Allie: Sniffle. Avery hit me and then ripped Mr. Fuzzy Britches out of my hands while I was playing with it...sniffle, sniffle.

Me: Avery did is that true? Did you hit your sister and take... Mr. Fuzzy Britches from your sister?

Avery, apparently struck dumb and deaf only moments earlier continues to play on the floor with her back turned toward Lois and me and ignores the question.

Allie: She hit me right me right here on my arm, sniffle. With this! Allie holds up a thin rubber pad consistent in size and shape to the red mark on her arm. Given that Mr. Fuzzy Britches is Allie's favorite toy, and that she's not into self-mutilation, the picture is pretty clear.

Me in deep scary tone: Avery? Did you do this?

Lois: Avery -middle name - last name! Answer the question! Now! (Middle & last name combos are like raising the threat category at airports from orange to red)

Avery, back still turned: No.

Lois: What did we tell you would happen if you lied again?

Avery looks up: Ladies and gentleman, the evidence here is purely circumstantial. So I tell you, if I didn't hit, you must acquit.

Lois: My left white cheek you didn't! All of America knows what really happened, and you're going to face the consequences.

Avery: Bwhaaaaaaa! Not the chair! I'm innocent! You got it all wrong! It wasn't me! It was the one-armed kid! One arm I tell you!

Verdict? Guilty. Punishment? For the crime of hitting her sibling, Care Bear taken away for one week. For lying, no TV for one week. We understand, Allie will be pressing civil charges for punitive damages and time lost at the 1st grade.

Example #3 - Kitchen & Work Desk (following the completion of her week long sentence)
Me making Saturday morning pancakes in the kitchen when I here a suspicious sound from the work desk. Peer around corner to see Avery touching computer, presumably to buy a white Ford Bronco from eBay: Avery, are you messing with the computer?

Avery unaware I have witnessed her touching the computer, walks into the kitchen and says nothing. Assumes I am off my medication.

Me: Avery? We're you on the computer? You know you're not supposed to be on there without an adult?

Avery looking up and using pointing finger to emphasize each word of her response: I did. Not. Have. Relations. With that computer!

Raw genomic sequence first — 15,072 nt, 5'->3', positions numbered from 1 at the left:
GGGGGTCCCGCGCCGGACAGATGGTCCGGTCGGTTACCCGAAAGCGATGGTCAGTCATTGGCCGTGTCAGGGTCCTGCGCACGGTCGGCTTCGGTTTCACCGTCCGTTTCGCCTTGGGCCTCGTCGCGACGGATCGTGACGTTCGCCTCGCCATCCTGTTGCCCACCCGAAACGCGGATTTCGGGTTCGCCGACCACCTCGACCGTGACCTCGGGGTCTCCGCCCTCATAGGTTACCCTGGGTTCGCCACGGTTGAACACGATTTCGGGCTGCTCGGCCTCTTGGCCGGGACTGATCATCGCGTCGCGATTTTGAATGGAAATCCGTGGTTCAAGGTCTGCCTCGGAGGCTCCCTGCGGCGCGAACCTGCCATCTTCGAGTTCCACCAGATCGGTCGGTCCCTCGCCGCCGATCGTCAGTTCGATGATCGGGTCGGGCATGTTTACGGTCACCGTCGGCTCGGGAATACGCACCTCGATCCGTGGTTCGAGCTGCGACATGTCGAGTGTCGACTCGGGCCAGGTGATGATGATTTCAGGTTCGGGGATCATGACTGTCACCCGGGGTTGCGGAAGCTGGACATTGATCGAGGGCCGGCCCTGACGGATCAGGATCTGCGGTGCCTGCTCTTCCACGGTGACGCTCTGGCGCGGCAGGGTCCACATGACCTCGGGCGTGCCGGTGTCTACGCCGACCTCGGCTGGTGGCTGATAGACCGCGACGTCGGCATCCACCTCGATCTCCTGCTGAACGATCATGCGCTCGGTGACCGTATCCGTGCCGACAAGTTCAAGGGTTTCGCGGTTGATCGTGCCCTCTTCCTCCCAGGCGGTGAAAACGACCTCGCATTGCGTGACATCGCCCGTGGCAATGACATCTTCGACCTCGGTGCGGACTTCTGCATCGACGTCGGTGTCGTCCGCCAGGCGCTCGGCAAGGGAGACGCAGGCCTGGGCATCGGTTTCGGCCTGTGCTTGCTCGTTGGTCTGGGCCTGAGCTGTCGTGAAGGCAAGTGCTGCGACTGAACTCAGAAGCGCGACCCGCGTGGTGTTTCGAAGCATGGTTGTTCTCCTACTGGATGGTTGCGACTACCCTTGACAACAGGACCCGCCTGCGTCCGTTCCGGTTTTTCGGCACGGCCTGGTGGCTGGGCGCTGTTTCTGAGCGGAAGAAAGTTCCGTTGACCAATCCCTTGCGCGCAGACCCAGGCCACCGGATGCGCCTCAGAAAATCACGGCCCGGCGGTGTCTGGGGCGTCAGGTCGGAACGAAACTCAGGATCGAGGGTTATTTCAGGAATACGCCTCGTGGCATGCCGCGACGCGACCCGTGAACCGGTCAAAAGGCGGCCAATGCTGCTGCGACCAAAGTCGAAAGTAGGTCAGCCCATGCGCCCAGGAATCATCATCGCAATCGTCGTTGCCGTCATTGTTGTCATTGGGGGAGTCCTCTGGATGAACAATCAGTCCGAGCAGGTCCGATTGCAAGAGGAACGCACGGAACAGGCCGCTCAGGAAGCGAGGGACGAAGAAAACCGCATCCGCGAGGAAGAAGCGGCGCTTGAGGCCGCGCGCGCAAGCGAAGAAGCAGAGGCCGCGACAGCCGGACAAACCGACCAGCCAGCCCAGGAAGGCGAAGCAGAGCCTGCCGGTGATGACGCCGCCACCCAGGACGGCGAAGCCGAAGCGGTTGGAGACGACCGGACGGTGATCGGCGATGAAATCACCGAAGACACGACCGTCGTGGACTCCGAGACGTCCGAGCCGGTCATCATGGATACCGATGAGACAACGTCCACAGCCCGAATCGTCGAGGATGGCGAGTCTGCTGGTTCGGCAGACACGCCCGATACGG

Me: I watched you touching it. Why are you lying to me? You just got done being punished for this and now you're going to lose TV again for the same thing.

Avery: Bwhaaaa! What's with you people? Oh, I see. It's because I'm 5? Is that it? I'm 5 and all 5 year olds lie through their cute little cheeks! I'll show you! You don't know nutthin'! Do you hear me? Nutthin!

You can figure out the rest.

For some reason, there is nothing that burns me up more than when a kid lies to me. However, this is ironic, given the fact I had a problem with chronic lying as a kid myself. My greatest desire growing up was to become...a con man. I'm not joking. Most boys want to be fireman, or policemen, while I wanted to be a grifter who swindling rich jerks out of thousands, and outsmarted the law. This was an obsession that started after watching the A-Team for the first time, where one of the good guys nicked named, "Face Man" for his good looks and ability to con his way into just about anything seemed like the coolest thing ever. This is why I love movies like The Sting and Ocean's 11, 12, 13.

Did I get caught lying? Yes, but the punishments did little to break me, and there were many more times I didn't get caught. This went on for a while, especially in situations where I got in trouble for doing something else wrong. I'd invent some "brilliant" tale on what really happened. Sometimes it worked and sometimes it didn't.

Don't get me wrong, in the back of my mind I knew right from wrong and lying, especially as blatantly as I was, definitely was wrong. It bugged me, but I fought it. Eventually, I came to the point where my lying had to stop. I can't pinpoint exactly when this happened, but I remember coming to a stark realization that, as an officer in the Army, my dishonesty could result in life or death consequences. There was no honor in being a liar. And as part of that thought, not telling the truth in my marriage would mean hurting someone I claimed to love more than anything (This becomes really tough when asked if an outfit makes them look... well, not their true beautiful self). And what if my children caught me in a lie? This is not to even mention the need for honesty as a writer. Ask Oprah about James Frey.

Bringing this full circle, I'm concerned that I'm seeing the beginnings of the same sort of pattern in Avery as I once did. Lying when in trouble, and then deflecting. Honestly(can I use such a qualifier in a post on lying?), it bothers me, and I am actually kind of stumped as to how to handle it.

So I open this up to the floor.
Am I over-reacting, just because of my background?
Is this just a phase all children go through?
How often do you see kids lie - your own or your students?
How do you handle it?
Give it to me straight.